The Netherlands is a very small country as far as distances go so you can easily drive from one end to the other within a few hours. Driving direct from Amsterdam to Maastricht on the Belgian border would take a little over 2 hours but there are many interesting stops along the way.
A recent road trip saw me drive from Amsterdam to Lisse for the Keukenhof Tulip Festival then to Utrecht followed by Arcen for the Floriade Expo and finally to Maastricht. The road trip took around a week but you could do it in less time or a lot more depending on how much exploring you want to do at each stop.
I could easily spend a week in Amsterdam alone. It’s one of my favourite European cities and each time I go back I discover something new. You could use Amsterdam as a base for travelling or if you work online. On a trip to the Dutch capital you could:
- Explore the canals and inner city neighbourhoods. Just wandering around Amsterdam is a lot of fun.
- Buy tulips from the Bloemenmarkt, Amsterdam’s unique floating flower market.
- Go on a canal cruise. It might sound touristy but it’s actually a relaxing way to see the city.
- Check out the Red Light District. You can’t go to Amsterdam without at least having a look. 😉
- Stop at a coffee shop, if smoking is your thing.
- Get the iAmsterdam City Card. If you are short on time this card gives you free access to many museums, free public transport, a canal cruise and lots of discounts.
Where to Stay
I usually stay at the Fashion Hotel which is a modern boutique hotel a few stops on the tram from the centre of Amsterdam.
Keukenhof Tulip Festival
You can visit Keukenhof as a day trip from Amsterdam but I think it’s nice to stay in Lisse, the nearest town, as you can walk to the festival and take photos of the tulip fields at different times of the day. Lisse itself isn’t particularly interesting though so you could also choose to stay in Leiden, just south of Keukenhof.
The Keukenhof Tulip Festival has the best show of tulips I have ever seen which isn’t surprising as this is what the Dutch are known for but there are hyacinths, daffodils and orchid displays too which are equally beautiful. Keukenhof is open from March to May (check the Keukenhof site for 2013 dates) but I’d recommend visiting in late April/early May to see the tulips at their best.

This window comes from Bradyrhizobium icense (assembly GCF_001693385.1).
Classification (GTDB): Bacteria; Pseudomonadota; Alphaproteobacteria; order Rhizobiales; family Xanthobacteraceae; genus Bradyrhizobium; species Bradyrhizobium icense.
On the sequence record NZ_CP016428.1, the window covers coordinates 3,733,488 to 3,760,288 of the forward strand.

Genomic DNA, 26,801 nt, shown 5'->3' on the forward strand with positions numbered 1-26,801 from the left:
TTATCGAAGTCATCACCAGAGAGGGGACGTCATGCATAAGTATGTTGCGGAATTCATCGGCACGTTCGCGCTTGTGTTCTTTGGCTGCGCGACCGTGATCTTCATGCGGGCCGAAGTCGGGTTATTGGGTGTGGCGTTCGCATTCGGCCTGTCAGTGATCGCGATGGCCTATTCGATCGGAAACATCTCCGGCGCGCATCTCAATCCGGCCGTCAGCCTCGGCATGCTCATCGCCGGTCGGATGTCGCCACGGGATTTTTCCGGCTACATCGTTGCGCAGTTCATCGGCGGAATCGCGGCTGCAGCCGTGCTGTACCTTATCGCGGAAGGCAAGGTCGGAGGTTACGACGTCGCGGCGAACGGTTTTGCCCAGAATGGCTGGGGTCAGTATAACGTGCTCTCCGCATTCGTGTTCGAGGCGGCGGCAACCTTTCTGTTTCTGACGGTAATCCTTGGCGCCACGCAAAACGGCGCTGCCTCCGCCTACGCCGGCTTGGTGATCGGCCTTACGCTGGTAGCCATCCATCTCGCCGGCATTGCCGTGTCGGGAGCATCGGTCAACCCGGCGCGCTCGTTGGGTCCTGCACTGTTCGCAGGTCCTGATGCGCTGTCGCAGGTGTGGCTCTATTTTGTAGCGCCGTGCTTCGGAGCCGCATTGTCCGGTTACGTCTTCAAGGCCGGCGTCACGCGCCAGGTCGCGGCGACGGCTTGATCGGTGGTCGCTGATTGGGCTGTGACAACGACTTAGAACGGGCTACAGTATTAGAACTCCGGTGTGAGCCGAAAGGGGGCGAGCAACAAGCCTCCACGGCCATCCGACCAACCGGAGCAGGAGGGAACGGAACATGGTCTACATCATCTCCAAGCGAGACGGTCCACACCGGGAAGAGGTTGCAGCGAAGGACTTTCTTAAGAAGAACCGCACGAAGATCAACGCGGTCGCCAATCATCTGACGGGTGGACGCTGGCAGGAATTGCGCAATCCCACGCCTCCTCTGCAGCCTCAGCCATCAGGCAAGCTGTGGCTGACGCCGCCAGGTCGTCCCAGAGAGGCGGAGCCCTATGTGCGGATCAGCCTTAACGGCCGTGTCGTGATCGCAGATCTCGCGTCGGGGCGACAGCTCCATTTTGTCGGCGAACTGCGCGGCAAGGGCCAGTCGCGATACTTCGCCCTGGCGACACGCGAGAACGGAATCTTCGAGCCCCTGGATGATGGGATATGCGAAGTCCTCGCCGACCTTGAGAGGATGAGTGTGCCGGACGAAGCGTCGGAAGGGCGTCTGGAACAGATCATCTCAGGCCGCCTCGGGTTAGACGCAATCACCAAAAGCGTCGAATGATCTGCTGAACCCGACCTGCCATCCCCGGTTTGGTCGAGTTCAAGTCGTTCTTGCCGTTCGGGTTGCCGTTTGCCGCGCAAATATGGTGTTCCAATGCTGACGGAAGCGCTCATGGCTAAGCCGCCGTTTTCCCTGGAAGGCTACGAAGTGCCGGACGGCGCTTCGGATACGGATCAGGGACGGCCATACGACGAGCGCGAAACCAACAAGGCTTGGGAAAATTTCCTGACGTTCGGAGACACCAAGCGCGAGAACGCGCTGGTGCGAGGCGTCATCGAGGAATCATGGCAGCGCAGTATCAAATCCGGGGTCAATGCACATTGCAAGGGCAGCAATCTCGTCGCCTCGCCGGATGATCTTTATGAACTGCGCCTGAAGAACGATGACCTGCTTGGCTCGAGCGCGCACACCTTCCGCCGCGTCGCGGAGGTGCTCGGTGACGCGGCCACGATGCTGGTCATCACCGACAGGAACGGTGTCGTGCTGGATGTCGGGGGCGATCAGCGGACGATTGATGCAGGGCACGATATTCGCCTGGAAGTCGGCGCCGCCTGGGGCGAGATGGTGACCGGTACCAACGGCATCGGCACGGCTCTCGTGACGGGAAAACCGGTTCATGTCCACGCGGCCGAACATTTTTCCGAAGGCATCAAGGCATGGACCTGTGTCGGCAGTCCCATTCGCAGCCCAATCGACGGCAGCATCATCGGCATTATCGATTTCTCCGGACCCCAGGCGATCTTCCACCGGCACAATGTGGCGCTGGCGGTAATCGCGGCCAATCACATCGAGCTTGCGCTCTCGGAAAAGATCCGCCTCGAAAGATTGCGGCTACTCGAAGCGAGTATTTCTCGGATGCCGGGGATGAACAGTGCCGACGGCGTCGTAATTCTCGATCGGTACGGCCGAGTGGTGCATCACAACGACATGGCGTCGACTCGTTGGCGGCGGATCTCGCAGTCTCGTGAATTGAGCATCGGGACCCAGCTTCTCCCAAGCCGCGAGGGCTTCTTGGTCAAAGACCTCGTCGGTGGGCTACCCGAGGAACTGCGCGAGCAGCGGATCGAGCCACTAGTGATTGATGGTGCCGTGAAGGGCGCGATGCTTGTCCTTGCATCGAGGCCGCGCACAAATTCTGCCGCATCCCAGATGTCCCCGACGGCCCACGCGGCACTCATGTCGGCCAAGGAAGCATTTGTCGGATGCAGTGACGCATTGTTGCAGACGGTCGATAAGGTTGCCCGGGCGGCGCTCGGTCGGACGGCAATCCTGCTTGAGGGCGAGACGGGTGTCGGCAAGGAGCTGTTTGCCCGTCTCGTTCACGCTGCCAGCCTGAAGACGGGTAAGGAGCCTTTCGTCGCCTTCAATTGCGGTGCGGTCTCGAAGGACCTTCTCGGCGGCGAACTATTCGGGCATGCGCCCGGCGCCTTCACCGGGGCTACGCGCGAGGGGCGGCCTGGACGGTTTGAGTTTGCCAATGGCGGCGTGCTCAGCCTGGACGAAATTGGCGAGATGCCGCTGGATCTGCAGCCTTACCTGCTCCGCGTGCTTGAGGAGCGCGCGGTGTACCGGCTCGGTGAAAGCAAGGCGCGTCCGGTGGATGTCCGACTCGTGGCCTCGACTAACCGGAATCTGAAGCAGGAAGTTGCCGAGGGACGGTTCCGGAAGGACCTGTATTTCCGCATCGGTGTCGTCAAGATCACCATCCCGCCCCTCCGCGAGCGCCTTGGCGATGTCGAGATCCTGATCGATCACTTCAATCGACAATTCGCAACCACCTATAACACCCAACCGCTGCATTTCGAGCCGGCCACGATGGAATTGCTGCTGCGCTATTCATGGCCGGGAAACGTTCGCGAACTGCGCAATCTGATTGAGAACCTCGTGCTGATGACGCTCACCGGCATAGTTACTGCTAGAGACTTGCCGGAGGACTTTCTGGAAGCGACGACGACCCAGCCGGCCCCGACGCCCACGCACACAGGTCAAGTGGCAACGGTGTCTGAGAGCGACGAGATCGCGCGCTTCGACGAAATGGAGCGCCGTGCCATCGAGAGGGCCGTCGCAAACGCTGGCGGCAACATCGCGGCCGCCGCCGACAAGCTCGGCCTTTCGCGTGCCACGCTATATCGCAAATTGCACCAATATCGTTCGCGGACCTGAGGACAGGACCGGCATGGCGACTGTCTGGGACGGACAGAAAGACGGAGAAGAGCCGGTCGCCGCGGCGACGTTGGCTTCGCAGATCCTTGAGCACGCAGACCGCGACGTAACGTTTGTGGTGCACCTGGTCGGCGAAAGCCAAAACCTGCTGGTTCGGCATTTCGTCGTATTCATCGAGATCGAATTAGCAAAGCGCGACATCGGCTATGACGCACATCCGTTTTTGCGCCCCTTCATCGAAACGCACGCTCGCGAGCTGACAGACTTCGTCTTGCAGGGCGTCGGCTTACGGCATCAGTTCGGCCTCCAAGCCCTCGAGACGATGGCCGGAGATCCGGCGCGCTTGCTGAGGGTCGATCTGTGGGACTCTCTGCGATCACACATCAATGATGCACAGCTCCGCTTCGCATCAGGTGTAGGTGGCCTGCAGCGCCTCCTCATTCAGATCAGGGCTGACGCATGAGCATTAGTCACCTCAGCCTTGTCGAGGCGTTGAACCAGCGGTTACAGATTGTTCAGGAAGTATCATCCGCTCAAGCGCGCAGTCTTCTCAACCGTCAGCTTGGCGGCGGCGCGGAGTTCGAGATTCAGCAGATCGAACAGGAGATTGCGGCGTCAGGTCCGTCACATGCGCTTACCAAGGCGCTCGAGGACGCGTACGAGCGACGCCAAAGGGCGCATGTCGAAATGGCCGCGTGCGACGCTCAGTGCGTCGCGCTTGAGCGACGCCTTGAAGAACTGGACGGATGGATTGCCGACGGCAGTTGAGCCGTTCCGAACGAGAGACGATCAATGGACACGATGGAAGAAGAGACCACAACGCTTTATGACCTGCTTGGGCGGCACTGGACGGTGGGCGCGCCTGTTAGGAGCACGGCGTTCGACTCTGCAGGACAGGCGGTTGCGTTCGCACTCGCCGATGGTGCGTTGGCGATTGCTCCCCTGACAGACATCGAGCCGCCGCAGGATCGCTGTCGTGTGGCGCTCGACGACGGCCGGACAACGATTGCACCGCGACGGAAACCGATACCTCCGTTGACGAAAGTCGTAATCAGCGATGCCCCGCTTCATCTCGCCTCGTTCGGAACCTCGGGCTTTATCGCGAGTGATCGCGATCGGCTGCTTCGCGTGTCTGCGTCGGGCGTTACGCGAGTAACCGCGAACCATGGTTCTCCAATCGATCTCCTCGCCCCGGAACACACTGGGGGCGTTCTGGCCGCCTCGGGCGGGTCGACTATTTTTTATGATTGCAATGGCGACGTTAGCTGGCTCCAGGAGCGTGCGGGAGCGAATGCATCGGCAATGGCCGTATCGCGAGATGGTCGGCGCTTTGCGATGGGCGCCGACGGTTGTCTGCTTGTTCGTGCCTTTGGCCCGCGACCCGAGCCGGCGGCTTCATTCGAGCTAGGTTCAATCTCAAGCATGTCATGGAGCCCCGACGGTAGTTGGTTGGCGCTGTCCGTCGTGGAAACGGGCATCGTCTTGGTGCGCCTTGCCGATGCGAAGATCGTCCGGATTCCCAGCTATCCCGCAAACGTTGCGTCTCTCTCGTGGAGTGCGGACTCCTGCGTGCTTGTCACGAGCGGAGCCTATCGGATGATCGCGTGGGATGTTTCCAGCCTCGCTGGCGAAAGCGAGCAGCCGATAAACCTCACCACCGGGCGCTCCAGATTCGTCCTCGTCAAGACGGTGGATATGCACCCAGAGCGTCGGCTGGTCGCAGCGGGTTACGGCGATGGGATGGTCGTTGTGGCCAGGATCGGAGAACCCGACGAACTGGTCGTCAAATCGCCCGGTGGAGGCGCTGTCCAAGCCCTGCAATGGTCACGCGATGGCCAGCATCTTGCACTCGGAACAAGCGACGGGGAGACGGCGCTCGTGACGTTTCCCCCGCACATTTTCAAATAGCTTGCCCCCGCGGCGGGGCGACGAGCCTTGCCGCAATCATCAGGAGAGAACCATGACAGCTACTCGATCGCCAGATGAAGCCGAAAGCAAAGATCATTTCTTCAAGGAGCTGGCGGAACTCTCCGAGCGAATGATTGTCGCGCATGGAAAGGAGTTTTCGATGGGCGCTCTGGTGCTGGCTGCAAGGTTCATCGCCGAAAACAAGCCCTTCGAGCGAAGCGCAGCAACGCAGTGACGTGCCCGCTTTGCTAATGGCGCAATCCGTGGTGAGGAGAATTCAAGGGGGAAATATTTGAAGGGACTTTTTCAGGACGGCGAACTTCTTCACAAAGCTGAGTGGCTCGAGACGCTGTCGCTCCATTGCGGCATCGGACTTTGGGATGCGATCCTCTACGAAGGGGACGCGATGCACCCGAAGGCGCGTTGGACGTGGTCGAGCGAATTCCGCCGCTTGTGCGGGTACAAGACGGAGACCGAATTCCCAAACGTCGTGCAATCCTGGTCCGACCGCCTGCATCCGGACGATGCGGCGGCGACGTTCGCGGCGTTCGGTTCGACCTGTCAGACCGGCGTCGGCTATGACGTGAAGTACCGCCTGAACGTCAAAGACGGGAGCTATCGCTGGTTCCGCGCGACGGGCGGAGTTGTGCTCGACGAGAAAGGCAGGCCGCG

Where to Stay
The Hotel de Duif is a short walk to Keukenhof in the centre of Lisse. The rooms are clean and tidy albeit quite small but there’s free parking at the door.
Utrecht is like a mini version of Amsterdam but without the Red Light District and pot smoking (well not as much anyway). It’s a very cute town where you can wander along the canals or hire a bike to explore. There aren’t many ‘sights’ per se but it’s a fun place to relax and get a feel for Dutch life. Be sure to try the local liqueur Advocaat while in the region and if you’re game eat from one of the fast food vending machines (not really recommended!).
Where to Stay
In Utrecht I stayed at the basic and soulless Ibis Utrecht but hey, there’s free parking!
Floriade is a horticulture expo held once every 10 years so if it’s something you’re interested in seeing you only have until the 7th October 2012 otherwise it’s a 10 year wait! Floriade is an unusual setup with different ‘worlds’ with different kinds of exhibits. My favourites were the country exhibits where you could try food from around the world and shop in their ‘bazaars’ (which don’t really have much to do with horticulture).
The fruit and vegetable foodie areas were fun too where you could try freshly prepared dishes made from local and sustainable ingredients or just to check out quality produce like heirloom tomatoes or unusual eggplants.
Of course the flower displays were beautiful too, the Dutch really know what they’re doing when it comes to flowers.
Where to Stay
The closest town to Floriade is Venlo but I suggest staying in Arcen which is only a little further away. It’s an adorable little town on the river with fantastic restaurants and bakeries which is exactly what you’ll need after an exhausting day walking around Floriade.
To finish off the drive from Amsterdam you could spend a few days in Maastricht. Maastricht is a very walkable city and is well known for its history and culture. The focal points of the city are its two main squares which have regular markets and plenty of cafes where you can relax after the long road trip. You can also visit the local fort and the underground city. Maastricht is also very well known for its coffee shops with many foreigners visiting the city for this reason alone.
Dutch Driving Tips
- Watch out for cyclists. They have right of way at all times and be particularly careful when turning right as they might come up from behind on the inside.
- Don’t worry about toll roads because there are none. Driving on the highways in the Netherlands is free although there are a couple of tunnels which have a toll.
- Keep right. The massive multi-lane highways in the Netherlands are impressive but always keep right unless overtaking or you’ll get abused by a local (not that I have ever experienced that!).
Where would you recommend stopping on a road trip through the Netherlands?5